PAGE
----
10 months ago
Reply to  Andrew Horsman

Excellent review. Thank you

Jim Veenbaas
Jim Veenbaas
10 months ago
Reply to  Andrew Horsman

Excellent review. Thank you

Jonathan Andrews
Jonathan Andrews
10 months ago
Reply to  Paul Devlin

Wasn’t the old soviet Union and the Eastern bloc in general notorious for pollution?

Andrew Horsman
Andrew Horsman
10 months ago
Reply to  Paul Devlin

Interesting question. To be fair to the IPCC they say that agreement and evidence is only “medium” about this rather bold claim. But your question piqued my interest and I explored the references they cite, on p1371 of the third part of the sixth assessment report, for this claim.

There are three of them.

First, Duncan Liefferink and three fellow co-authors’ 2009 effort, “Leaders and laggards in environmental policy: a quantitative analysis of domestic policy outputs”. This was, apparently “generously funded by the European Union RTD programme ‘Improving the human research potential and the socio-economic knowledge base’,” but sadly my will to truth doesn’t extend to forking out the 50USD one would now have to part with for the privilege of 48 hours’ access to this gem of wisdom that our endeavours collectively helped to fund so generously back in the day. Anyway, Dunc and his pals say in their abstract that “Statistical analysis identifies EU membership as the most important factor explaining a strong domestic policy output [quelle surprise!] whereas environmental problem pressure, institutional structure (neo-corporatism) and the level of economic development appear to be of secondary importance.” Not that the EU is any way “neo-corporatist”, of course.

https://research.wur.nl/en/publications/leaders-and-laggards-in-environmental-policy-a-quantitative-analy

Second, Detlef Jahn’s 2016 book The Politics of Environmental Performance:‹Institutions and Preferences in Industrialized Democracies. Again I don’t have the time or inclination to buy and read this probably rather boring book, and if I did I would likely decline Amazon’s kind invitation to be the first to write a review of it on their wonderful platform. However the academic publisher’s summary suggests that Jahn “argues that moving towards a service society does not by itself solve the environmental challenge” and that “economic globalization fosters environmental deterioration, and undermines efforts in domestic politics and international coordination to improve the environmental record”. So, go figure. No mention of any Papua New Guinean tribes, though.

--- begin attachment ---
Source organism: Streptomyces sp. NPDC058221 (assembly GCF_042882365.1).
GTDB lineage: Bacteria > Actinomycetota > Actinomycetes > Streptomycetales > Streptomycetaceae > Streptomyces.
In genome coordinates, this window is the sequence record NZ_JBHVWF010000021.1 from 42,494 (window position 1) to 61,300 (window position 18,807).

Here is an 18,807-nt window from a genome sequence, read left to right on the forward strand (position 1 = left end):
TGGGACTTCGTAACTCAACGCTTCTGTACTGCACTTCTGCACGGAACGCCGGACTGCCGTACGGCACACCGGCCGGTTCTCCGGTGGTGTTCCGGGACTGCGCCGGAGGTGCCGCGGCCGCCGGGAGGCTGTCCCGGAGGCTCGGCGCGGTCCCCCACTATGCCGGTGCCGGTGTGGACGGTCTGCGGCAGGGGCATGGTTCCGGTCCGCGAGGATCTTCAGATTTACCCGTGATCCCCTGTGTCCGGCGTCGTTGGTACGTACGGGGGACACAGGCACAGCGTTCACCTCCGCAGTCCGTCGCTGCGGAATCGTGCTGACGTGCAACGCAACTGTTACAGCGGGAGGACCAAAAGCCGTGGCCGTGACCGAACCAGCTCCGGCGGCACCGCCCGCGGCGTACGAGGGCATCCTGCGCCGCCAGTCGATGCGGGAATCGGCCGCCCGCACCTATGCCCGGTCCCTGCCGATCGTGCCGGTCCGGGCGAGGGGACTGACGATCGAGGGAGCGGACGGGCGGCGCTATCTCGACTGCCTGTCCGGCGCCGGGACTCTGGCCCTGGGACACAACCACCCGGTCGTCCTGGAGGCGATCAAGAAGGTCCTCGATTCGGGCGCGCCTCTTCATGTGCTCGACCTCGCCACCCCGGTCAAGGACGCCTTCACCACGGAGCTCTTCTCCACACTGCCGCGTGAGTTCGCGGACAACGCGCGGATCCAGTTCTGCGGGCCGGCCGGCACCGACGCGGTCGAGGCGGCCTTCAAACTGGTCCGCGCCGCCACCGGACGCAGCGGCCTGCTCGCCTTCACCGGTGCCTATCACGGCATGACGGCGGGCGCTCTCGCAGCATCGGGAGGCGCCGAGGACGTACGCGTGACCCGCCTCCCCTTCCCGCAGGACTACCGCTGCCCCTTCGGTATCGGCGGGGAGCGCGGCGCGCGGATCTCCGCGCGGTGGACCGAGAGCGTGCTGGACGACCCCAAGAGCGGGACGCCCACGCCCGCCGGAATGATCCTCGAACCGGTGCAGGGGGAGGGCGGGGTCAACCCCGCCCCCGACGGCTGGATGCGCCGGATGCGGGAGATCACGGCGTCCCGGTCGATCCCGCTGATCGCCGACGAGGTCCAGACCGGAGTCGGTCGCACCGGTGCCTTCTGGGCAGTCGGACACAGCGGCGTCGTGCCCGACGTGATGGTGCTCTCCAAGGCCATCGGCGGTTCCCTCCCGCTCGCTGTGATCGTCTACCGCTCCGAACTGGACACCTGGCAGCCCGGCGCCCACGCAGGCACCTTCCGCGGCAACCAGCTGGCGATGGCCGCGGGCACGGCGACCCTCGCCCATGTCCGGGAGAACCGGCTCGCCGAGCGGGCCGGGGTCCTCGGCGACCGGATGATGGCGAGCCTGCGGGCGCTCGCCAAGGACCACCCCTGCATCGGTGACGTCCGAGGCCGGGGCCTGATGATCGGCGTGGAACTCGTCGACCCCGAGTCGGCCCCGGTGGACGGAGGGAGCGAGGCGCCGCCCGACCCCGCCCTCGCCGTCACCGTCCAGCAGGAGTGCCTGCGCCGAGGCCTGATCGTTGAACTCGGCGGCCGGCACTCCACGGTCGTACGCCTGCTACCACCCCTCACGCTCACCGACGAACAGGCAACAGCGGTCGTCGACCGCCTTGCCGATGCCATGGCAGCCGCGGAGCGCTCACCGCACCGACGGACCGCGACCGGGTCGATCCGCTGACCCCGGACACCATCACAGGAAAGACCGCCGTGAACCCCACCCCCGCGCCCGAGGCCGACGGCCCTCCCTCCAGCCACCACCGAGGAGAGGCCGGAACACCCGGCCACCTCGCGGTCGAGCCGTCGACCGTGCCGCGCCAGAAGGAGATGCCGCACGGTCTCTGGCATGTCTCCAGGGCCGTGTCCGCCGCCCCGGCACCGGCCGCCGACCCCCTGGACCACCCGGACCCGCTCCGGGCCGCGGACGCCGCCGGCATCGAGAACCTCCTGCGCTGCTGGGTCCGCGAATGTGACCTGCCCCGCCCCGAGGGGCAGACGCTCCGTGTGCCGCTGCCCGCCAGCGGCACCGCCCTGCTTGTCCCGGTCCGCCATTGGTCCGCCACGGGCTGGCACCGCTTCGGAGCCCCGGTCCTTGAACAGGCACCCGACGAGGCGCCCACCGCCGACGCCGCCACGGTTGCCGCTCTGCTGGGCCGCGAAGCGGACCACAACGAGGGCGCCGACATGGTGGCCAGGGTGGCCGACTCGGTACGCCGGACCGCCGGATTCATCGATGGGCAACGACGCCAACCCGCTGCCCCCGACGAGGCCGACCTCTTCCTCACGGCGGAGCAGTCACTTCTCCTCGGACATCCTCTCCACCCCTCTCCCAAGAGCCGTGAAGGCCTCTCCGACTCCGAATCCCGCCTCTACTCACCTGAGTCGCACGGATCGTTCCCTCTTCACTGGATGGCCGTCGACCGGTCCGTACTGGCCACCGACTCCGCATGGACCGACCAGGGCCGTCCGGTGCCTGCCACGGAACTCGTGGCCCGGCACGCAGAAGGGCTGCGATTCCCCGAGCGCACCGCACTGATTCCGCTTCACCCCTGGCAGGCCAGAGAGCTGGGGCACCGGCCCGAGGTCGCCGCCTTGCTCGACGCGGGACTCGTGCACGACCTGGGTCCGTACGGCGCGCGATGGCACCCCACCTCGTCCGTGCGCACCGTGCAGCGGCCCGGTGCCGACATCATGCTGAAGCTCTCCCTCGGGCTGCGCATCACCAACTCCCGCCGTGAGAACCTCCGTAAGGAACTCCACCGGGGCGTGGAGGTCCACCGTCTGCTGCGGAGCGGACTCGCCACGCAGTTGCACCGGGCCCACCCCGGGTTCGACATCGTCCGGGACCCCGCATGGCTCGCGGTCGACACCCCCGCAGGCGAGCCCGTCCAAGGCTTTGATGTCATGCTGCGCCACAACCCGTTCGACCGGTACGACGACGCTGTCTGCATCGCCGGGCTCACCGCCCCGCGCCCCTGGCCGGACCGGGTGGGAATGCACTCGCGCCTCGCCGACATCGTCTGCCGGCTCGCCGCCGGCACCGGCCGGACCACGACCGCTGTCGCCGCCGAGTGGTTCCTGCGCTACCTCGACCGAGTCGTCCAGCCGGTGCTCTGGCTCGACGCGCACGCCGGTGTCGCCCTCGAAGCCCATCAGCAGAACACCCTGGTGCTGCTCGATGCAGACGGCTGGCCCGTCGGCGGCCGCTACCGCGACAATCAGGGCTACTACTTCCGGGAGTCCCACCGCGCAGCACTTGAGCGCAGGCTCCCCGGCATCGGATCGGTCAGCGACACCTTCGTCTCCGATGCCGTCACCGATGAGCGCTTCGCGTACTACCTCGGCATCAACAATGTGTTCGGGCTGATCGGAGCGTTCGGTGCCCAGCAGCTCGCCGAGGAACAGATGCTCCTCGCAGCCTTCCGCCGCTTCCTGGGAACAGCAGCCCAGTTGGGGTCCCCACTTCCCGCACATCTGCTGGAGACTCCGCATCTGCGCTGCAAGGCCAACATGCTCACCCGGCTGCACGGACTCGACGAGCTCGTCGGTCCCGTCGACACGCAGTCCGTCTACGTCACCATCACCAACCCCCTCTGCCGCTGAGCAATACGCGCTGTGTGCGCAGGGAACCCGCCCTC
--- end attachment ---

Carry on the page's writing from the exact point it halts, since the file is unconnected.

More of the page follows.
https://www.cambridge.org/us/universitypress/subjects/politics-international-relations/comparative-politics/politics-environmental-performance-institutions-and-preferences-industrialized-democracies

Third, Jared Finnegan’s 2018 paper, “Changing prices in a changing climate: Electoral competitiveness and fossil fuel taxation”. This lovely chap laments that, “For decades economists have been championing the use of carbon taxes as the most efficient policy instrument to address climate change. However, not all governments have been eager to obey such advice.” Such naughty governments not obeying the will of those wise, learned economists who just want what’s best for everyone! The answer to this riddle that Jared offers us? Well, it is that “carbon tax increases are most likely when competitiveness is low and politicians are insulated from voter punishment”. So bye bye democracy, hello rule by misguided, hyper-motivated, unreproachable, activist nerds.
https://www.lse.ac.uk/GranthamInstitute/wp-content/uploads/2018/10/working-paper-307-Finnegan.pdf

This is, genuinely, how low our institutions have stooped. Maybe the IPCC simply assume no-one will actually look into what they pump out into the public domain with a critical eye, but it will not and it cannot last.

It’s all very, very sad.

Hugh Bryant
Hugh Bryant
10 months ago
Reply to  Andrew Horsman

And of course ‘corporatist society’ is just a polite way of saying ‘police state’ (or something worse).

Paul Devlin
Paul Devlin
10 months ago
Reply to  Andrew Horsman